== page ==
"We have declared a war on Pink salmon” Norway fights the invasive species in the Arctic.
Enemy number one
“We have declared a war on this invading species,” Norway’s Minister of Climate and Environment Espen Barth Eide tells me holding a Pink salmon in his hands. The fish was caught in a trap installed in the river Munkelva, not far from the border with Russia in Arctic Norway.
“This invasion comes every second year and every second year there has been more of the Pink salmon”, Minister Eide tells me and adds that the government has more than doubled its economic contribution to build such traps all over the northern region.
The Pink salmon, or the so-called ‘Russian’ salmon or ‘pukkellaks’, has become for many Norwegian fishermen enemy number one.
“Pink salmon is increasing the risk for the Atlantic salmon. They conquer areas, they stress the Atlantic salmon”, Paul Eric Aspholm, a scientist from The Norwegian Institute of Bioeconomy Research (NIBIO), tells me.
Originally from rivers draining into the Pacific Ocean, millions of Pink salmon were released into rivers on the Russian Kola peninsula during the 1950s. While now in Russia Pink Salmon, or “Gorbusha”, is a valuable resource, for the mighty Norwegian rivers across the border it’s a threat.
The fish come in huge numbers and after spawning in the local rivers, die. As a result, thousands of these rotting fish end up polluting the rivers, Knut-Harald Reite, the Munkelva trap’s operator explains to me, standing on the trap’s site of the Munkelva River.
Furthermore, Pink salmon also compete for resources with the Atlantic salmon - a species that’s already considered endangered in Norway.
“This trap is like a border control”, Knut-Harald Reite laughs. “They come to these checkpoints and then we pick out the ones that don’t have a passport”. Caught in the trap’s chambers, the Pink salmon and Atlantic salmon are separated - the unwanted salmon are taken out with nets, but the precious Atlantic salmon are released to swim further upstream.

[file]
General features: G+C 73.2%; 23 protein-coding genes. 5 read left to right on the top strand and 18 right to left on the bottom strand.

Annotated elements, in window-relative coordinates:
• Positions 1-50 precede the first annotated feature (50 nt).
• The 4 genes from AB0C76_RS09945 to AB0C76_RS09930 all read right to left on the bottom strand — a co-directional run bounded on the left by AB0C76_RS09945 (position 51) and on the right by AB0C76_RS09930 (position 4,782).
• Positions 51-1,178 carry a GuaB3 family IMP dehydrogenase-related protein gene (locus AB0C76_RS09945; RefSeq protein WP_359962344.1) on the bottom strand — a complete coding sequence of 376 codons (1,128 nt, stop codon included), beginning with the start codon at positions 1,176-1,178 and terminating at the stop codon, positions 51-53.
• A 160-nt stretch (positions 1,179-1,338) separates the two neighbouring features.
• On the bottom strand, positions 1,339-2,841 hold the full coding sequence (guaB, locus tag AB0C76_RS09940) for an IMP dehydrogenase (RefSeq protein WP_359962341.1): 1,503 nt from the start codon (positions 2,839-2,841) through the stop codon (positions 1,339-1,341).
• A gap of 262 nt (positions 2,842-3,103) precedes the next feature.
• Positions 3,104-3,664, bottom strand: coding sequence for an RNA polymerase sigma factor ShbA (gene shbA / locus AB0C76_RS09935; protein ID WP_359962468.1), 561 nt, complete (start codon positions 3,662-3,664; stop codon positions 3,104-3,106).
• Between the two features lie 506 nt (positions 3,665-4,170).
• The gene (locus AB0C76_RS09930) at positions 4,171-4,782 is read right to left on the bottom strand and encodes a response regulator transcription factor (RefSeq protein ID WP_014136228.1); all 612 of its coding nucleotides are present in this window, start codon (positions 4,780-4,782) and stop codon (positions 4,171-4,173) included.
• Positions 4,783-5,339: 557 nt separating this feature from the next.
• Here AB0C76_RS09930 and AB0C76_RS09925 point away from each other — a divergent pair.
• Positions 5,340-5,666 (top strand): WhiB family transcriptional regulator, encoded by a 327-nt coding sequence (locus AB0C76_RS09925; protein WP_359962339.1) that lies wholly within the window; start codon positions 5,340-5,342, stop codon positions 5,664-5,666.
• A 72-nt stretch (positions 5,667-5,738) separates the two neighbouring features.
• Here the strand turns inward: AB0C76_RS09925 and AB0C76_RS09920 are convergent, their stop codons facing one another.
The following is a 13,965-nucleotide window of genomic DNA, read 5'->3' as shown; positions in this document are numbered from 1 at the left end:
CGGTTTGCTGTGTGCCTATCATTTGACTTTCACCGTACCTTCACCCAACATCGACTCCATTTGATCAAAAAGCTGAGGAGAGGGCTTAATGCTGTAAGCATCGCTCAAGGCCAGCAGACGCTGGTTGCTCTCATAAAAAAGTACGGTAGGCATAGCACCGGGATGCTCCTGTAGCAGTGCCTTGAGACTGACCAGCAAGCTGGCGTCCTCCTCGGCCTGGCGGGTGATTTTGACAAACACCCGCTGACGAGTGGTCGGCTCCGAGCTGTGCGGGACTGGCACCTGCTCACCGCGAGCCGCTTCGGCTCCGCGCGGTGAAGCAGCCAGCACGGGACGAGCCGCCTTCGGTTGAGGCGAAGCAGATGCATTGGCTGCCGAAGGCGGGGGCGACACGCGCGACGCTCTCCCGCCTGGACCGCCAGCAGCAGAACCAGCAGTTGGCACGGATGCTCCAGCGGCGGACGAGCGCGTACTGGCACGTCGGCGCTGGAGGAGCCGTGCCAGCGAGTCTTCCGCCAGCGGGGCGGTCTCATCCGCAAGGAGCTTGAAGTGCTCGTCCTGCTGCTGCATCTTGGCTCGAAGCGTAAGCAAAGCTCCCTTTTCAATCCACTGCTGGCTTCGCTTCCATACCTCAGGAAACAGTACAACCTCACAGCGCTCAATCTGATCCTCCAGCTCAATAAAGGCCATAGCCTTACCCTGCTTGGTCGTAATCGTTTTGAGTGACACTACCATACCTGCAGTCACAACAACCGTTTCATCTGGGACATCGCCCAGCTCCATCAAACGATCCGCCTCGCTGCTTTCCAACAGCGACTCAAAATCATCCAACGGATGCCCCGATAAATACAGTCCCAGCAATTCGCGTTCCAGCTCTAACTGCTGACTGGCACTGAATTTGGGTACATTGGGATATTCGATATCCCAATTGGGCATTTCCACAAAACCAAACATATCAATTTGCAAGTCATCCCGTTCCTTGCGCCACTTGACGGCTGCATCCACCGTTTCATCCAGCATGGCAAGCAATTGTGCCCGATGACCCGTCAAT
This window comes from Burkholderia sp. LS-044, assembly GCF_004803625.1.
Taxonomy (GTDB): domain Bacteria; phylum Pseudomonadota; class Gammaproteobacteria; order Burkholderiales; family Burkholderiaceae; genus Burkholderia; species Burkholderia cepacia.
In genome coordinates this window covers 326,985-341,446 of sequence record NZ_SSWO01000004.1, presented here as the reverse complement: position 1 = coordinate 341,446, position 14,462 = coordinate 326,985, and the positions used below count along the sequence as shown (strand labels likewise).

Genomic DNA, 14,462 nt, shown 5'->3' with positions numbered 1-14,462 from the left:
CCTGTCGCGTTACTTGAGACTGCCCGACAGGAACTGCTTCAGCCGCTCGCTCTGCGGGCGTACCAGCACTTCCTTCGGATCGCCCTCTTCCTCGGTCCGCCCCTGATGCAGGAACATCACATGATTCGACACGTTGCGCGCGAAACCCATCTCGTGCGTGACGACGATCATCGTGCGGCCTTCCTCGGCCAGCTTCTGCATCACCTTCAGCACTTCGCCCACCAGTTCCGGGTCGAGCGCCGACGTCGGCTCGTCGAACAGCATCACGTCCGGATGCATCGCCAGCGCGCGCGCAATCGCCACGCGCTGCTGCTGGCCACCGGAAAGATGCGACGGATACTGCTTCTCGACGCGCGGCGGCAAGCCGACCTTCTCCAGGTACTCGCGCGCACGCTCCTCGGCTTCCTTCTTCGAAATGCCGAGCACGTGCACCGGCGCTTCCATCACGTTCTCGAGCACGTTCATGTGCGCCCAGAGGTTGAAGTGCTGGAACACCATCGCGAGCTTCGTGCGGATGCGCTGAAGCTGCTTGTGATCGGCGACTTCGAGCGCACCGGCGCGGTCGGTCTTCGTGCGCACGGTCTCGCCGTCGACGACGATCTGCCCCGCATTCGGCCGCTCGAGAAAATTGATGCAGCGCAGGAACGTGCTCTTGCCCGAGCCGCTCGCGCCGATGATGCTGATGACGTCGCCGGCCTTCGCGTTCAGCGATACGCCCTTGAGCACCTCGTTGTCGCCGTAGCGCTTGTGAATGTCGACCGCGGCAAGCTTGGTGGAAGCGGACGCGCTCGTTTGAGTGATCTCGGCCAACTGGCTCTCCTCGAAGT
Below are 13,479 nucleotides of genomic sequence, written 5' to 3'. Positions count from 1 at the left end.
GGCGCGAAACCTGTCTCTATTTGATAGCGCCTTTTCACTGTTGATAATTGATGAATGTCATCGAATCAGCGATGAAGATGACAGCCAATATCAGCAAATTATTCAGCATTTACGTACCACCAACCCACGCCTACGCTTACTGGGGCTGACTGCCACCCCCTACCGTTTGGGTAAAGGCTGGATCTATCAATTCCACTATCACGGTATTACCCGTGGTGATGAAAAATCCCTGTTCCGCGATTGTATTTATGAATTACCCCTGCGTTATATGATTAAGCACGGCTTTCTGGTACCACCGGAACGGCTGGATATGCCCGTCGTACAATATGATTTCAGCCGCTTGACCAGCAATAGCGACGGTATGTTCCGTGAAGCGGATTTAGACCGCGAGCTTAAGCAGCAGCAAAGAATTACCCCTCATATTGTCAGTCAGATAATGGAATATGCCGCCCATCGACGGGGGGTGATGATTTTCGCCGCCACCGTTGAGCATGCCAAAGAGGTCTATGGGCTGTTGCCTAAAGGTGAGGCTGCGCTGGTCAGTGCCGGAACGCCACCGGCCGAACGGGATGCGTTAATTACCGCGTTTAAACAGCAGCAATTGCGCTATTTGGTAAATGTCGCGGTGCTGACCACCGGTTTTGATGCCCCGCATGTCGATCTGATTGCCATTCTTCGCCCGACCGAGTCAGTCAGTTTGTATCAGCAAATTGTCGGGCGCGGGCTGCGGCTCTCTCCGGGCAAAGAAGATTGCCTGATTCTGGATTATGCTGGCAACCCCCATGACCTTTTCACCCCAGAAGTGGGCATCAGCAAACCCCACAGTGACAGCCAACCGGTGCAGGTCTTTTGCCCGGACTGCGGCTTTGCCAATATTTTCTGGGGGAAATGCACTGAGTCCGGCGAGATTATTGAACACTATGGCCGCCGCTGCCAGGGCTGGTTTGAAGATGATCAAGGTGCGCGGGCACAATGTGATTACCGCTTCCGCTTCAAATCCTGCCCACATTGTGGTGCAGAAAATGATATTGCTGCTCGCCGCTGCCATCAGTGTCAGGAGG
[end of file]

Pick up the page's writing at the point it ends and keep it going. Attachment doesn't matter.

“Climate change helps Pink salmon”
The NIBIO scientist, Paul Eric Aspholm, puts on his double-layered diving suit and dives to gather mussels from the Karpelva River in order to prepare the ground for yet another Pink salmon trap. He collects the mussels from the river bed so they are not broken by worker’s boots.
“Mussels in the river mean this is a very healthy river. We gather them and afterwards release them a few meters away”, Paul tells me, adding that the Pink salmon is also one of the reasons there are fewer such mussels.
“Water in this river here has warmed about one or one and a half degrees every tenth year during the last twenty years. Climate change is connected to the Pink salmon’s success because it survives in the warmer waters, meanwhile Atlantic salmon needs cold waters,” Paul says.
The quality of water
Norwegian scientists are concerned not only about the temperature of the water, but also about the water quality in these rivers later in the autumn. The rotting carcasses of the Pink salmon could be harmful to the eggs of the Atlantic salmon.
That’s why Paul and his assistant David Kniha will spend the summer regularly driving to gather water samples at several locations to monitor water conditions.
I joined one of their sampling trips along the river Grense Jakobselv. The Arctic’s midnight sun allows them to gather samples up until 4 am. Each bottle they collected was carefully numbered and registered.
To get a sample, Paul dives a bottle into the water - the border between Russia and Norway follows right along the middle of this river. A green-red post marking Russia’s territory is just meters away.
“During the Pink salmon season we sample the water every week to see how this is changing through the season until frost is coming and ice is putting the lid on the river,” Paul says. “Then we will continue the next year again to see how the water is influenced by the rotting Pink salmon carcasses that are left during winter and continue to rot in the spring”.
Are these traps an effective way to control the Pink salmon population? Norwegian scientists and fishermen will find out at the end of the summer.